2018 is definitely going to be a big year in terms of the development of what I can do and what I want to do. Watch this space!

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Project: Abe from the Oddworld Series

Andrew is a good friend of mine and was practically chomping at the bit to get an order in. I have worked with him for over a year now in my other role at Orange Bison. In the end I decided that 7 days wouldn’t be a disaster and let him make the order early (I’m so nice lol!). It also gave me a chance to test things like live streaming and stage by stage commentary on Twitter. Andrew was up for this so we struck a bargain.

Andrew had a favourite character in mind – Abe. Abe is a character from a species called the Mudokon’s. He is seen by his race as a Messiah figure who will lead them out of slavery and to a happier life free from oppression. He is a big, green/purple, lumbering character who tends to be clumsy yet endearing. Recently, the franchise was re-booted for the PS4.

Andrew wanted a fairly large piece but had a budget which was helpful for me to work with. This dictated the level of detail I could work in, the size and the frame type. He took advantage of the launch discount which was great! Abe was sewn on white Aida and had approximately 25 different colours – DMC floss was chosen for this project with two strands sewn throughout. I used an 8 inch hoop to support the work to ensure the tension would be even throughout. I didn’t want the Aida puckering around the silhouette of Abe and ruining the effect.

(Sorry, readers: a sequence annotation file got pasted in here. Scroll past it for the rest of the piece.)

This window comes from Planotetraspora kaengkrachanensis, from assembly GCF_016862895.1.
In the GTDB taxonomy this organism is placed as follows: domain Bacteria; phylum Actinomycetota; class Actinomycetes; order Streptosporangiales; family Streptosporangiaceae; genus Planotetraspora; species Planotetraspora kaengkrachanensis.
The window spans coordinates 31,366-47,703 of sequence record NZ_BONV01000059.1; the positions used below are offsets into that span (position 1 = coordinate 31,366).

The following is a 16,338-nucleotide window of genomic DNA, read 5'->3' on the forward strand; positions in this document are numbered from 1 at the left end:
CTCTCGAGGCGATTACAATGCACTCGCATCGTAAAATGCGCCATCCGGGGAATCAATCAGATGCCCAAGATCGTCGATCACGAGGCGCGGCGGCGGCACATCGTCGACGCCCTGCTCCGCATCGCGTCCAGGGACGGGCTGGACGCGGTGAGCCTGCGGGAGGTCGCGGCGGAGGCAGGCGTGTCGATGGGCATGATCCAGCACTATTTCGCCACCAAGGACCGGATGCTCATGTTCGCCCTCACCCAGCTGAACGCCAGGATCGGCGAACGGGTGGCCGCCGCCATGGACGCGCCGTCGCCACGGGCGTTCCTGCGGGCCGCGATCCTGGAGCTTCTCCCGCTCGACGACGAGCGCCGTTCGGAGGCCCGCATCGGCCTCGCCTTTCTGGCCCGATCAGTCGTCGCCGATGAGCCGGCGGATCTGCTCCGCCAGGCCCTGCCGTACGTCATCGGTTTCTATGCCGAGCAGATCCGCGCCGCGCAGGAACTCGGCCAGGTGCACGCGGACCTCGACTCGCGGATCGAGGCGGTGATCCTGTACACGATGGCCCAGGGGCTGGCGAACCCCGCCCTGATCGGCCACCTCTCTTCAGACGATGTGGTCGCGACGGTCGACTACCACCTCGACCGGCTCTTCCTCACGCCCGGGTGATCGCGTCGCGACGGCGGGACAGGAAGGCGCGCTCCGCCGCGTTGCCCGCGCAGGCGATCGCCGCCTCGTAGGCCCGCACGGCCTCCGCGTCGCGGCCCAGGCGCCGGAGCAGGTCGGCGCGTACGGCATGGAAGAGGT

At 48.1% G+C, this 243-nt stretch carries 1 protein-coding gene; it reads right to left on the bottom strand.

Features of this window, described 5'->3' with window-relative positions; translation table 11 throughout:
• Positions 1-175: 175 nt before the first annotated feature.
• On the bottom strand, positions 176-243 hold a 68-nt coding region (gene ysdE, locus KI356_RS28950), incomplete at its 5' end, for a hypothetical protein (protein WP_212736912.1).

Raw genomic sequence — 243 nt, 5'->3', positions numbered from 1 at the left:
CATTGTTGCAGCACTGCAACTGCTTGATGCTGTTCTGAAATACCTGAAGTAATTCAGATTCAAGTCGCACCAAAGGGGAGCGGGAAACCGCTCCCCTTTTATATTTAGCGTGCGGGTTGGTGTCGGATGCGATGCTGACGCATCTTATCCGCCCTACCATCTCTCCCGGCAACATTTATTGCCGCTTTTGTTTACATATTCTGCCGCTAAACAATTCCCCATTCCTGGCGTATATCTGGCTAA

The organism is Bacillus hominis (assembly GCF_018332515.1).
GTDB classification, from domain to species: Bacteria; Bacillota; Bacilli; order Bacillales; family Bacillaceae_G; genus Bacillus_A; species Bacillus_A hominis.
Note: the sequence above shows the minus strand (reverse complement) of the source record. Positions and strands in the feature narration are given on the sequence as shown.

There were quite a few challenges with this piece. Many of the colours looked similar on the software I had used to build the pattern (to my eyes). I therefore need to ensure that I am using coded patterns with a key as opposed to colour patterns. The colours were very scattered and so it look a lot of time to build the image up as there were very few solid blocks of colour. This also meant that my original estimate for the time the work would take was much less than the actual time taken. I think this is a positive learning curve though and showed me that it would be quite valuable to track the hours that I do put in to a piece so that I am not just estimating all the time. I will then be able to give a more accurate measure of my speed across different sized pieces of work.

I have to say I really enjoyed the ability to live stream myself creating on Twitch. Not only was it great that Andrew could watch the development of his piece, but I also spoke to other sewers too and we had a great chat. Definitely something that will become a regular feature for Sew 8-bit!

The piece was framed in a deep frame to preserve the stitching (on big pieces, glass against the embroidery can make everything look a bit mushed) and selected a black painted 20cm square wooden frame. I’d love to know what you think of the images in the gallery – taken at each stage completed. Drop me a comment!